A headline in today’s Hollywood Reporter:

Wherefore art thou, ‘Juliet’? It’s at Uni.

The story is about a book set up at Universal. The headline is incredibly frustrating. Wherefore isn’t a fancy way of saying where. It’s a fancy way of saying why or therefore:

wherefore

As longtime readers will know, I’m generally not Mr. Stickler when it comes to word usage. I’ve gotten several terms wrong over the years, including “begging the question.” I fully understand that words change meaning over time as languages grow and adapt. English is particularly nimble in this regard, and that’s a good thing. English is not Latin.

So why my beef with “wherefore?”

Wherefore isn’t a modern word in any sense. Its only use is in lame callbacks to the balcony scene in Shakespeare’s Romeo and Juliet. So every time it’s misused as a synonym for “where,” the writer reveals a fundamental misunderstanding of the iconic scene.

JULIET

O Romeo, Romeo, wherefore art thou Romeo? Deny thy father and refuse thy name; or if thou wilt not, be but sworn my love and I’ll no longer be a Capulet.

ROMEO

(aside)

Shall I hear more, or shall I speak at this?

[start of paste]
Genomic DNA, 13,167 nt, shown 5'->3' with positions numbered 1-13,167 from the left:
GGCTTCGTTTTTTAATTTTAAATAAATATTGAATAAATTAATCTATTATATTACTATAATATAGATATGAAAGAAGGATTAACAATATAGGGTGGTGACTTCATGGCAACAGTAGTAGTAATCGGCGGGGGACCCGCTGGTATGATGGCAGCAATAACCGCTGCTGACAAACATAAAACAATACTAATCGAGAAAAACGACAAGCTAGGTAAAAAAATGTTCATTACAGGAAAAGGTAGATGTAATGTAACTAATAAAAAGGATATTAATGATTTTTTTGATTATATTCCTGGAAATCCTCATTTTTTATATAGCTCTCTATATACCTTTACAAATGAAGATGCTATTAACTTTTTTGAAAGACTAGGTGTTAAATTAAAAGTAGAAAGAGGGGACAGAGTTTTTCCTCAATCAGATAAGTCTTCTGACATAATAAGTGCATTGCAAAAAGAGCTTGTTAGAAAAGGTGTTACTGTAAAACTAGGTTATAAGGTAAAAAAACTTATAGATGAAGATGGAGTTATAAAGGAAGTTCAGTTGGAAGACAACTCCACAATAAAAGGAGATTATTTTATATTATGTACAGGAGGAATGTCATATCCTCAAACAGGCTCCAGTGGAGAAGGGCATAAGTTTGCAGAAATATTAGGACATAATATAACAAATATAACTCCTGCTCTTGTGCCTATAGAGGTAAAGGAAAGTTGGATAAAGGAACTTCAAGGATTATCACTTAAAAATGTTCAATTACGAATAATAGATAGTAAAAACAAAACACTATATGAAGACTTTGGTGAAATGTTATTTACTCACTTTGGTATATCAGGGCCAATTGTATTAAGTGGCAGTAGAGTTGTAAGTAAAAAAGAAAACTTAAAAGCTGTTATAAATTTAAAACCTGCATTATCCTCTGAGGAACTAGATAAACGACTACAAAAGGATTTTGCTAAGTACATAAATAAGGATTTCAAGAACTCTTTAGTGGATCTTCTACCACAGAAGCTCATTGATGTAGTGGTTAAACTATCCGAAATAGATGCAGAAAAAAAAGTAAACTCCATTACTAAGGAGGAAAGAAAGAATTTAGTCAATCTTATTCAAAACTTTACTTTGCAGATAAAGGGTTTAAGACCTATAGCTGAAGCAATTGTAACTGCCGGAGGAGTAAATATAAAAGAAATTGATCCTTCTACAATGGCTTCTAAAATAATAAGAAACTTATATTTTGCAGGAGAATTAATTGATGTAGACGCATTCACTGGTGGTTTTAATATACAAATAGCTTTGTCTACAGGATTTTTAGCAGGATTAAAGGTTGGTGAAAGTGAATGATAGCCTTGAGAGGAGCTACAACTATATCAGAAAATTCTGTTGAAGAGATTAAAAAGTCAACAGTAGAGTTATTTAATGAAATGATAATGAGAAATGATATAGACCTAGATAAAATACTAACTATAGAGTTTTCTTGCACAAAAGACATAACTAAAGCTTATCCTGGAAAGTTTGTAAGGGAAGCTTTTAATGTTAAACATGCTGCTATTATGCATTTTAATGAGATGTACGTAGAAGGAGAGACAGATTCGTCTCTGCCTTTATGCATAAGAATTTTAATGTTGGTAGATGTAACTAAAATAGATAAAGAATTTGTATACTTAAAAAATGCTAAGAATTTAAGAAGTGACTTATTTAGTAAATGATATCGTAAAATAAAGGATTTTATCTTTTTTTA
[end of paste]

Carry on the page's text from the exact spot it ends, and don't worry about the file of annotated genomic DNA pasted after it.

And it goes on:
JULIET

‘Tis but thy name that is my enemy: thou art thyself, though not a Montague. What’s Montague? It is nor hand nor foot, nor arm nor face, nor any other part belonging to a man. O be some other name!

She’s not asking where he is. She’s asking why this hot guy she’s in love with has to be Romeo, a Montague, member of the rival gang. If we were writing that line now, it would be something like:

JULIET

O Romeo, Romeo, why must thou be Romeo?

But the where/wherefore mistake is so fundamentally entrenched that we now expect Juliet to be straining at the edge of the balcony, looking out in the night with hopes of seeing her true love. It sets up the idea that she knows he’s coming, that a rendezvous has been set. It changes the scene in fundamental ways.

I’m a realist: this fight will never be won. I’m certain I’ll go to my grave having just read a headline on the Mentalinet which makes the exact same mistake. I’m calling it out simply in hopes that some of my readers might join the fraternity of people who know that it’s wrong, and will bristle when they see it.